Deepa Fernandes Early Childhood Development Correspondent

Contact Deepa Fernandes

Deepa Fernandes is the Early Childhood Development Correspondent at KPCC.

Deepa began her radio career at the Australian Broadcasting Corporation in Sydney in 1995. From there she lived and traveled in Latin America, reporting for the ABC and BBC World Service.

On arriving in New York City in the late 90s, Fernandes joined Pacifica Radio as the anchor of the national evening newscast and later as the host of the live, three-hour morning show on WBAI, 99.5fm. She also founded and ran a national nonprofit, People’s Production House, that conducts journalism trainings in minority communities.

Fernandes published her first book, “Targeted. Homeland Security and the Business of Immigration,” published by 7 Stories Press, in 2006. In 2012, she was a Knight Fellow at Stanford University. Fernandes has an MA from Columbia University.

Fernandes is well suited to KPCC’s new beat of Early Childhood Development as she is the mother of two toddlers under 4, perhaps the most challenging job she has ever had.


Stories by Deepa Fernandes

UCLA program tries to keep heritage languages alive

Rather than focus on Spanish or French, the program teaches Hindi-Urdu, Persian, Russian, Arabic and Armenian to the children of immigrants from those cultures.

Survey: Test pushing out play based learning in Pre-K

Teachers responding to a survey say poor children are receiving developmentally inappropriate lessons from preschool to third grade in public schools.

When a child dies in LA, this woman's phone rings

Denise Bertone, 50, has been the chief – and only – infant and child death investigator at the county coroner’s office for the past 11 years.

Bilingual offerings growing for preschool set

Bilingual learning continues its upward trend in Southern California. Two of the latest offerings: a drop off program at the Zimmer and a new Pasadena preschool.

Experts: Lazy summers hurt kids' education (poll)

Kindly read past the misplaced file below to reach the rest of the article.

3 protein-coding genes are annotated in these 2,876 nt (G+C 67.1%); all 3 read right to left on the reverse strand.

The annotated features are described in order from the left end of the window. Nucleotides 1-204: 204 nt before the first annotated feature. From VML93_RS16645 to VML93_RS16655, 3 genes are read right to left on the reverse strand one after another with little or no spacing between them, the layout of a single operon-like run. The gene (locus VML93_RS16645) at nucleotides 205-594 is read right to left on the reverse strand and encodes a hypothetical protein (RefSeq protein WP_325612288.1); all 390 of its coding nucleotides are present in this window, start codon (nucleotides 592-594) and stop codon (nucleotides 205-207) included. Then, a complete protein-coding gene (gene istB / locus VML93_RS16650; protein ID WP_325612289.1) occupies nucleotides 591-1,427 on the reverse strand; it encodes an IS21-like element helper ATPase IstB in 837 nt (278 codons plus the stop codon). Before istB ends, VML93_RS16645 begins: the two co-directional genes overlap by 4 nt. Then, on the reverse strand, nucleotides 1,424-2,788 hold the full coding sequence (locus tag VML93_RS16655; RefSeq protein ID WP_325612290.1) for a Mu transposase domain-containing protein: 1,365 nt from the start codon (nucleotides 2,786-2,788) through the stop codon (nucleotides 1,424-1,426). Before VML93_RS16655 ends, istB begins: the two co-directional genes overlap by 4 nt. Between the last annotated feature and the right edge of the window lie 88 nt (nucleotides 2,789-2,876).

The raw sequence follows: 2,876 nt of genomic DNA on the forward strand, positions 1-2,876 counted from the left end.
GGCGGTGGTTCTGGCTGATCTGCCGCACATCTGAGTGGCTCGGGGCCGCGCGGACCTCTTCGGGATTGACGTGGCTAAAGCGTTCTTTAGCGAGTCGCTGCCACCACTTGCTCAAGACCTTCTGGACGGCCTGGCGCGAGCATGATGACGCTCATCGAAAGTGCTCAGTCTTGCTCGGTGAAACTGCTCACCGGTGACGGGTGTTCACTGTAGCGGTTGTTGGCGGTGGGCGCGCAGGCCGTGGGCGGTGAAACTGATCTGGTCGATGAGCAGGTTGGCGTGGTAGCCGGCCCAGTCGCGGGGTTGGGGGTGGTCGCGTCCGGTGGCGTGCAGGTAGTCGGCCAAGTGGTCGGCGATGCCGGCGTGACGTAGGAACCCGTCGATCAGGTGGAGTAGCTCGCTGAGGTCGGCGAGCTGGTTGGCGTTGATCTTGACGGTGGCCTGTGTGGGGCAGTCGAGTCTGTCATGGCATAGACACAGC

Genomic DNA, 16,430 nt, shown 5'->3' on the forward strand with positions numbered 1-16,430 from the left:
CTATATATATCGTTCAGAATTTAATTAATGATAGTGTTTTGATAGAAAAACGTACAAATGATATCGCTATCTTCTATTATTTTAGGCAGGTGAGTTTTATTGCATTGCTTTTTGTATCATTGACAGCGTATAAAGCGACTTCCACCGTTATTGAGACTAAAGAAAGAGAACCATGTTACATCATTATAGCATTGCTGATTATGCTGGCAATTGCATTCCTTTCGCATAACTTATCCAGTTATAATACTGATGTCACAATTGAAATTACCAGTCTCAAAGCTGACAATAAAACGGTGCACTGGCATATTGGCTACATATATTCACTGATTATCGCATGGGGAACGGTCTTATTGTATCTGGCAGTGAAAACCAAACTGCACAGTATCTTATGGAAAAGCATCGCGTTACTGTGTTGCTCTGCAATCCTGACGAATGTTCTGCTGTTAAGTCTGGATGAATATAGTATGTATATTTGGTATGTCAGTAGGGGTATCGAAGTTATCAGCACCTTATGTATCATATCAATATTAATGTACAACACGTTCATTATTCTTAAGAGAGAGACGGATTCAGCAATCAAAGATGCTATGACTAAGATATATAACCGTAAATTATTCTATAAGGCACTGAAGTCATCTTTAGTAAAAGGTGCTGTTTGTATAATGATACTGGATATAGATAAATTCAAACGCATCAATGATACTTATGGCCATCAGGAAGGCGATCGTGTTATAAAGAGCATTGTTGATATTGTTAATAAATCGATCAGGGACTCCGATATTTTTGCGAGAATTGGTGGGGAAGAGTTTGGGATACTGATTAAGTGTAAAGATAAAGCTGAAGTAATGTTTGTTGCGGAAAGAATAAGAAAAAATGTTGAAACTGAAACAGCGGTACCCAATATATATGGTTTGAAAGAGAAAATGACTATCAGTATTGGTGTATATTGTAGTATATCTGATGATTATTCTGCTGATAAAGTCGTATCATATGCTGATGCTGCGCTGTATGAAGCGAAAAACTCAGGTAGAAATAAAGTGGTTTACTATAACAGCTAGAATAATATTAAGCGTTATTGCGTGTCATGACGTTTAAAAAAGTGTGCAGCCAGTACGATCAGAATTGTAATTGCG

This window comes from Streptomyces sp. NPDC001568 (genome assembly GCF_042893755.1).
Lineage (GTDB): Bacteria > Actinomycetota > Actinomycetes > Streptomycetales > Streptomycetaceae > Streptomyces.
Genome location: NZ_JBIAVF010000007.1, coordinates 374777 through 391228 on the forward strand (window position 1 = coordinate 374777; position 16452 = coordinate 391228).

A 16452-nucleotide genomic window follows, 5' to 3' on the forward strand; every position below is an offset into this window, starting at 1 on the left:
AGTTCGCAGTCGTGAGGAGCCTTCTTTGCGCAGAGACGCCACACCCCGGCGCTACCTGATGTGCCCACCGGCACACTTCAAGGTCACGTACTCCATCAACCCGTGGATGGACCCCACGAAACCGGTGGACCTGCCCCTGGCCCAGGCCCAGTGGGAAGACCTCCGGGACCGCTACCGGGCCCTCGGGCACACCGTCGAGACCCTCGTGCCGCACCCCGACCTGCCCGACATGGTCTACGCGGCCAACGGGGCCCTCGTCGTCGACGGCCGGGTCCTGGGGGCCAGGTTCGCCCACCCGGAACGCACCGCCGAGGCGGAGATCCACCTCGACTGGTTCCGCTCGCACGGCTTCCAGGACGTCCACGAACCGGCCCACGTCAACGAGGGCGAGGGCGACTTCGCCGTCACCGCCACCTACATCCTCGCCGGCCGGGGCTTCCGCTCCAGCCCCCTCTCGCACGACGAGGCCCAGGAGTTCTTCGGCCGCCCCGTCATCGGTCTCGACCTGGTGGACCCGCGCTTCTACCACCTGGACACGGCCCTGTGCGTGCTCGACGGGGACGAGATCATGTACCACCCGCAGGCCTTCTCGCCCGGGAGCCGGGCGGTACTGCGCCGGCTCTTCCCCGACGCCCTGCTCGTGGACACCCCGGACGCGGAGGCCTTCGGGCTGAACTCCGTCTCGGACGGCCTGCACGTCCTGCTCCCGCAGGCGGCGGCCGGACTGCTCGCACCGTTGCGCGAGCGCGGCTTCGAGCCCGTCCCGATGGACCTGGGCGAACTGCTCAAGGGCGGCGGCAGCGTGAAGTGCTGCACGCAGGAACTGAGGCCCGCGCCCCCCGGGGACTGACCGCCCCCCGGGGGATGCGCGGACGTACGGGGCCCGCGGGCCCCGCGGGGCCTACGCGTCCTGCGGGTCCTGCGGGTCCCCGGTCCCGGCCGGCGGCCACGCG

Studies shows that summer learning loss is responsible for up to two thirds of the gap in reading for low income students. But there are no free summer preschools in L.A.

Teens use beats and rhymes to process Zimmerman acquittal

Social media lit up with anger after the acquittal of George Zimmerman in the death of Trayvon Martin. Much of it came from teens and early twentysomethings.

For 60 years, residents protest freeway expansion on the Fourth

For 60 years, residents have marched in the South Pasadena July Fourth parade to protest the extension of the 710 freeway. Their target this year: tunnels.

LA among 100 cities to hold 'Restore the Fourth' rallies against NSA spying

Rallies against digital government surveillance programs are planned this Fourth of July in about 100 cities across the U.S. including Los Angeles.

Small town tradition endures for July Fourth

In Westchester and Playa del Rey, residents have been gluing and hammering for weeks, getting ready for a July Fourth float parade. Competition is fierce.

Parents furious after LAUSD closes indigenous charter school

L.A. Unified says the school has financial problems and it's test scores aren't good enough. Parents and administrators point to 100 percent graduation rate.

California children facing poor economic conditions, education

A new study shows that more children nationwide are living in poverty than previous years — and California kids are faring particularly poorly.

House makes cuts to food stamps in farm bill

Advocates for the poor in Southern California say the cuts will make matters worse for struggling families. The House and Senate must reconcile differences in their bills.

Study: working mothers' kids do just as well academicaly

In study of 40,000 children, researchers find no academic disadvantage to children whose mothers returned to work early compared to those with stay-at-home moms.

Rollout of California program offers glimpse of universal Pre-K

A year in, Transitional Kindergarten had it's share of struggles and successes. The new grade may offer lessons on how universal Pre-K would work — or stumble.

Pediatricians urged to screen infants for 'toxic stress'

The American Academy of Pediatriacs wants its physician members to begin looking for signs of prolonged stress in babies. It can hamper brain development.